If you are a member of an AA group, then you have probably come across the question, "What do I say when giving out AA chips?" This question is important because it can help you understand if the person you are about to give out the chips is on the path to sobriety. A sobriety chip is a tangible reminder of sobriety and is a sign that the individual has achieved some sort of milestone in their sobriety journey.
AA chips are small round tokens that are given to members of 12-step groups. They serve as a motivating tool for new sobriety, as well as a reminder of milestones in recovery.
The practice of giving sobriety chips began in Elmira, NY, in 1947, with the Oxford Group. Today, many AA groups give 24-hour medallions to new members, as well as sobriety plastic chips to members during their first year of recovery.
Sobriety chips are sometimes handed out at a meeting or in the mail. Chips are made from different materials and in different shapes, depending on the group. Some people keep their chips in a special keepsake box. Others give them to their children as a gift.
Sobriety coins are also available for alcoholics who have been sober for a long time. They are often a token of encouragement and can be purchased online or at a local token shop.
AA medallions are small round tokens that are made from different materials and come in a variety of colors. These tokens are sometimes made from aluminum or silver-plated metal.
Chips are meant to celebrate a number of sobriety achievements, including daily sobriety, anniversary milestones, and birthdays. Most widely recognized sobriety milestones are based on the amount of substance-free days.
Sobriety chips are a tangible reminder of your sobriety milestones. These small round tokens are given out by many AA and NA fellowships to commemorate specific times and events.
Usually AA sobriety chips are made of brass, aluminum or crystals. They are a useful tool for promoting sobriety and encouraging other members. However, they are not a requirement of the 12-Step Program.
AA groups use sobriety chips to celebrate sobriety milestones, and they are generally color-coded. The colors represent different periods of sobriety.
For example, bronze is used to mark the one-year mark. Green is for eleven months of sobriety. Purple is for nine months. Red is for thirty days of sobriety. And blue is for six months.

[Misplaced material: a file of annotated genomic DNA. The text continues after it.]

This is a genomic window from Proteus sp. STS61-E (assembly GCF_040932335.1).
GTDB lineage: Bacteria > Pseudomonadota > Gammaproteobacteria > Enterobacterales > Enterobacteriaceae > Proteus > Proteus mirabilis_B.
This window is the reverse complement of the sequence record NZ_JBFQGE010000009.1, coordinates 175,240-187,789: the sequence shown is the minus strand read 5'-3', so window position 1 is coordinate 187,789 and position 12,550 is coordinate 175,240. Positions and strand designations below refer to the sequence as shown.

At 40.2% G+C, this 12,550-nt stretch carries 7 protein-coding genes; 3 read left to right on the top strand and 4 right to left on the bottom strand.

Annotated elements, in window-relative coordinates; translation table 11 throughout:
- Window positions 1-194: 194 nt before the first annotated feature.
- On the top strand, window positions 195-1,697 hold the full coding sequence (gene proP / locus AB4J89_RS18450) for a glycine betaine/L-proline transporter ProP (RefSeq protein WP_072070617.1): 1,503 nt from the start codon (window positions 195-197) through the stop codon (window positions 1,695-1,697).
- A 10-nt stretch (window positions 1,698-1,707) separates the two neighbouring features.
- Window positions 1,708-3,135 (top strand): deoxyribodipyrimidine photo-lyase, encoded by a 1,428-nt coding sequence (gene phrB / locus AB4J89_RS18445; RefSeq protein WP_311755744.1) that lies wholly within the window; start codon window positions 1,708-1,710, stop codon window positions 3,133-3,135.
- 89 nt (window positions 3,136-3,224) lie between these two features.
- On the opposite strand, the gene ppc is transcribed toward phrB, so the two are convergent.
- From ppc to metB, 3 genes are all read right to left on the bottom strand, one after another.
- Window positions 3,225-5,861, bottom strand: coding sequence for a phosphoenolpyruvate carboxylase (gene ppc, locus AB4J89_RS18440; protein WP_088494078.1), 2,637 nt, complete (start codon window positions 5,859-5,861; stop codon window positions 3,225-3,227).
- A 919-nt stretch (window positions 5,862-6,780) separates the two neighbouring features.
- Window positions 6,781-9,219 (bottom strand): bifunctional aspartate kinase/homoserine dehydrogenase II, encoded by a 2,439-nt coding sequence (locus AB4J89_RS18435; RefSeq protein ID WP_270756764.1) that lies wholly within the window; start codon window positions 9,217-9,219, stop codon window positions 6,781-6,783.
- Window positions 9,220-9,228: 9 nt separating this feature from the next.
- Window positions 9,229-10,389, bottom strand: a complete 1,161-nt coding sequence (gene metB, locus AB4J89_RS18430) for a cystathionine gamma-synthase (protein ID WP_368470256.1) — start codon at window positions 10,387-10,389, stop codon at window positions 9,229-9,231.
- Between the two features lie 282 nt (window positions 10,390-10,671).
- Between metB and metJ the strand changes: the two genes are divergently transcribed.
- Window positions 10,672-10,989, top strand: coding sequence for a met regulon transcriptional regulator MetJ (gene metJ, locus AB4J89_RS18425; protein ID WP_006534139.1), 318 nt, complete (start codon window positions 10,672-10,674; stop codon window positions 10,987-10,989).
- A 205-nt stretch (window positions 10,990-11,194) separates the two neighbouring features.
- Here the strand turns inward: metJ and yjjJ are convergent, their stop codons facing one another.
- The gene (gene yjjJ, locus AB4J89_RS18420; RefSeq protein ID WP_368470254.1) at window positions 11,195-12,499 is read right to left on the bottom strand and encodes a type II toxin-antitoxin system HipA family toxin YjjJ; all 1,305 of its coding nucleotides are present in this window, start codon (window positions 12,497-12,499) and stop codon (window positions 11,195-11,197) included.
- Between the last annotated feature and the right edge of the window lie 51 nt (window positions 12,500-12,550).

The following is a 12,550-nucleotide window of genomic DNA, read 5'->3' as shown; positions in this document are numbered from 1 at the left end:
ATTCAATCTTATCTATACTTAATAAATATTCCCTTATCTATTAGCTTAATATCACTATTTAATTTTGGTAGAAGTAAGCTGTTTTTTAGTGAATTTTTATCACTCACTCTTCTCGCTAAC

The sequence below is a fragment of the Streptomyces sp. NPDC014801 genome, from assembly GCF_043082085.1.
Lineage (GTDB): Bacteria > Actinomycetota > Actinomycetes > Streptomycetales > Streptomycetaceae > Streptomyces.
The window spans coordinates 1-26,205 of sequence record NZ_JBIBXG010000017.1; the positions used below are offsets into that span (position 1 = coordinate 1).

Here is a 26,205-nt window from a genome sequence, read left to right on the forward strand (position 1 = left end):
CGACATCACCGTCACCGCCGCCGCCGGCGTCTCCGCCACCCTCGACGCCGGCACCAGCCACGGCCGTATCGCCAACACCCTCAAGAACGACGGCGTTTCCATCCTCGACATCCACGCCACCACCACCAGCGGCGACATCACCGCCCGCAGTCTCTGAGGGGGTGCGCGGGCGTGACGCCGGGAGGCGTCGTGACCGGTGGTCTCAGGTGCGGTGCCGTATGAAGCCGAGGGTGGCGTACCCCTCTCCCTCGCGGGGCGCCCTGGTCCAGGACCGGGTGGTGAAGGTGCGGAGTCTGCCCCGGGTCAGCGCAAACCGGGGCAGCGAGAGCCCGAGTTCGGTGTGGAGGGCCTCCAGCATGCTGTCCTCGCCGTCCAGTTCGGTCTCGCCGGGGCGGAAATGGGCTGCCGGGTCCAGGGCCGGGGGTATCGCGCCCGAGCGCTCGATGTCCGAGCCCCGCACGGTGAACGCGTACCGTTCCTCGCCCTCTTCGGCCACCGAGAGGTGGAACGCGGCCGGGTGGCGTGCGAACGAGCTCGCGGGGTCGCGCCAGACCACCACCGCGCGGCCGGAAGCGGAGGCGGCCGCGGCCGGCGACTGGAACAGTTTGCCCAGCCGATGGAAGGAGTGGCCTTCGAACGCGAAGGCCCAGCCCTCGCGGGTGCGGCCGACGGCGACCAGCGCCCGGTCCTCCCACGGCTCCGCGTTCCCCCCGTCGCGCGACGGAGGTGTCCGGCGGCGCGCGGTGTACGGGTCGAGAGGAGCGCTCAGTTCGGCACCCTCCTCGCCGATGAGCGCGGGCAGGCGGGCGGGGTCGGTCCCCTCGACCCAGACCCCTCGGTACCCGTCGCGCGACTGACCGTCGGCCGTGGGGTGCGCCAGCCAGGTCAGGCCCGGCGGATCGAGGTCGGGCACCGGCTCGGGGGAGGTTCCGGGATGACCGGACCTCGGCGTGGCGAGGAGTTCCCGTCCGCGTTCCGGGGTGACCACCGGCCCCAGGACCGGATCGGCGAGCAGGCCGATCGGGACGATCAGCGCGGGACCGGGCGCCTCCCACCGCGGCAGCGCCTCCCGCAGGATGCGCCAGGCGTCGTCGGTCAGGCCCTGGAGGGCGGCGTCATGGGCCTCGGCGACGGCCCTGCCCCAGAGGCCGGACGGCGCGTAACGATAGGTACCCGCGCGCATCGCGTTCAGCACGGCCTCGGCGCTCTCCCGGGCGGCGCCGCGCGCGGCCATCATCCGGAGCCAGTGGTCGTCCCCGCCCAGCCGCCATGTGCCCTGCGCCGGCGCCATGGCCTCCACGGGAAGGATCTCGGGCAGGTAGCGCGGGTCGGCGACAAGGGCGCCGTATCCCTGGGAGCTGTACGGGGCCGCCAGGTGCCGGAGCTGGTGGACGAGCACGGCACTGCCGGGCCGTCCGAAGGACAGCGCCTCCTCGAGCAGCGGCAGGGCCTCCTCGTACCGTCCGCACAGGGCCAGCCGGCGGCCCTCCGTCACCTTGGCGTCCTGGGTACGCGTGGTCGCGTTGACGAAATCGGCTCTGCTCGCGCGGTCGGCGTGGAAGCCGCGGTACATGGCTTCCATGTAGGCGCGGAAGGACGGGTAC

Aside from the milestones listed above, AA groups also give out chips for other achievements. Some groups give out monthly chips, while others give out annual chips.
Aside from being a way to celebrate sobriety milestones, these small round tokens serve as a tangible reminder that recovery is possible. They can help sober members set goals and motivate them to stay sober.
As with most AA or NA 12-Step programs, AA sobriety chips are not a requirement of the program. In fact, they are not even mentioned in the Big Book.
If you have been a member of Alcoholics Anonymous for a long time, you may have a collection of AA sobriety chips. Originally, these were used as a way to celebrate sobriety milestones. Some people in recovery keep their chips in a special storage box to remind them of their sobriety.
While these are not a requirement for joining AA, many members keep them as a motivating tool. They are small round tokens made of aluminum, brass, or crystal. Each color represents a different length of sobriety.
There are several AA groups that offer these tokens to new members. These coins are meant to remind you that you are not alone and have the support you need.
Many groups use sobriety chips to mark significant milestones in a 12-step member's recovery. A common celebration is the anniversary of the day the person first decided to live a sober life.
Most AA fellowships use colored chips to mark the milestones. For example, a pink chip represents five months of sobriety. During this period, people are encouraged to stay sober, reach out to others, and continue to work their recovery.
Other types of sobriety mementos include sobriety medallions and key tags. Key tags are kept on a key ring to serve as a reminder of sobriety.